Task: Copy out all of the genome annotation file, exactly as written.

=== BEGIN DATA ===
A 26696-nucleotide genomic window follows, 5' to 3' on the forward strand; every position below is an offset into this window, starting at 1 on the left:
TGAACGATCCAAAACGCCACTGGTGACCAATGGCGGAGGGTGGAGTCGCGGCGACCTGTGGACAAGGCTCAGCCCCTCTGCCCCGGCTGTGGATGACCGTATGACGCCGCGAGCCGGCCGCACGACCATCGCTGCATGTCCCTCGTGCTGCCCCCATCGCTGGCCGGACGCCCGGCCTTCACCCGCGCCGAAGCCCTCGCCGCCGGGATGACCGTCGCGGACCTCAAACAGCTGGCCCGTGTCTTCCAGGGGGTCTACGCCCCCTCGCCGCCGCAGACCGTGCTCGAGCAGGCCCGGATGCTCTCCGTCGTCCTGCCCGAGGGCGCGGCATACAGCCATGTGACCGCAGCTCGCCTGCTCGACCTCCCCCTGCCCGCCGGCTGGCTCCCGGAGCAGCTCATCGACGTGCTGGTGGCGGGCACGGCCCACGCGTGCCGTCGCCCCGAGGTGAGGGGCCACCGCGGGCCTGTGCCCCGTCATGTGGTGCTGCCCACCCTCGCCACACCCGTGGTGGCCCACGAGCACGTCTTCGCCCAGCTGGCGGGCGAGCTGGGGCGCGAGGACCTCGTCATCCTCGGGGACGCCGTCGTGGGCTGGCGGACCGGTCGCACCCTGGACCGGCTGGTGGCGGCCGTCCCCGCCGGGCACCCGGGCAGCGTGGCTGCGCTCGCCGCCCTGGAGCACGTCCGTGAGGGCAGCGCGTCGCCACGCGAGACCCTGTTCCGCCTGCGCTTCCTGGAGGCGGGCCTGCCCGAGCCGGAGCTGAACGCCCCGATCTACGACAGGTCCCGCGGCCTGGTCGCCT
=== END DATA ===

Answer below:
A 26696-nucleotide genomic window follows, 5' to 3' on the forward strand; every position below is an offset into this window, starting at 1 on the left:
TGAACGATCCAAAACGCCACTGGTGACCAATGGCGGAGGGTGGAGTCGCGGCGACCTGTGGACAAGGCTCAGCCCCTCTGCCCCGGCTGTGGATGACCGTATGACGCCGCGAGCCGGCCGCACGACCATCGCTGCATGTCCCTCGTGCTGCCCCCATCGCTGGCCGGACGCCCGGCCTTCACCCGCGCCGAAGCCCTCGCCGCCGGGATGACCGTCGCGGACCTCAAACAGCTGGCCCGTGTCTTCCAGGGGGTCTACGCCCCCTCGCCGCCGCAGACCGTGCTCGAGCAGGCCCGGATGCTCTCCGTCGTCCTGCCCGAGGGCGCGGCATACAGCCATGTGACCGCAGCTCGCCTGCTCGACCTCCCCCTGCCCGCCGGCTGGCTCCCGGAGCAGCTCATCGACGTGCTGGTGGCGGGCACGGCCCACGCGTGCCGTCGCCCCGAGGTGAGGGGCCACCGCGGGCCTGTGCCCCGTCATGTGGTGCTGCCCACCCTCGCCACACCCGTGGTGGCCCACGAGCACGTCTTCGCCCAGCTGGCGGGCGAGCTGGGGCGCGAGGACCTCGTCATCCTCGGGGACGCCGTCGTGGGCTGGCGGACCGGTCGCACCCTGGACCGGCTGGTGGCGGCCGTCCCCGCCGGGCACCCGGGCAGCGTGGCTGCGCTCGCCGCCCTGGAGCACGTCCGTGAGGGCAGCGCGTCGCCACGCGAGACCCTGTTCCGCCTGCGCTTCCTGGAGGCGGGCCTGCCCGAGCCGGAGCTGAACGCCCCGATCTACGACAGGTCCCGCGGCCTGGTCGCCT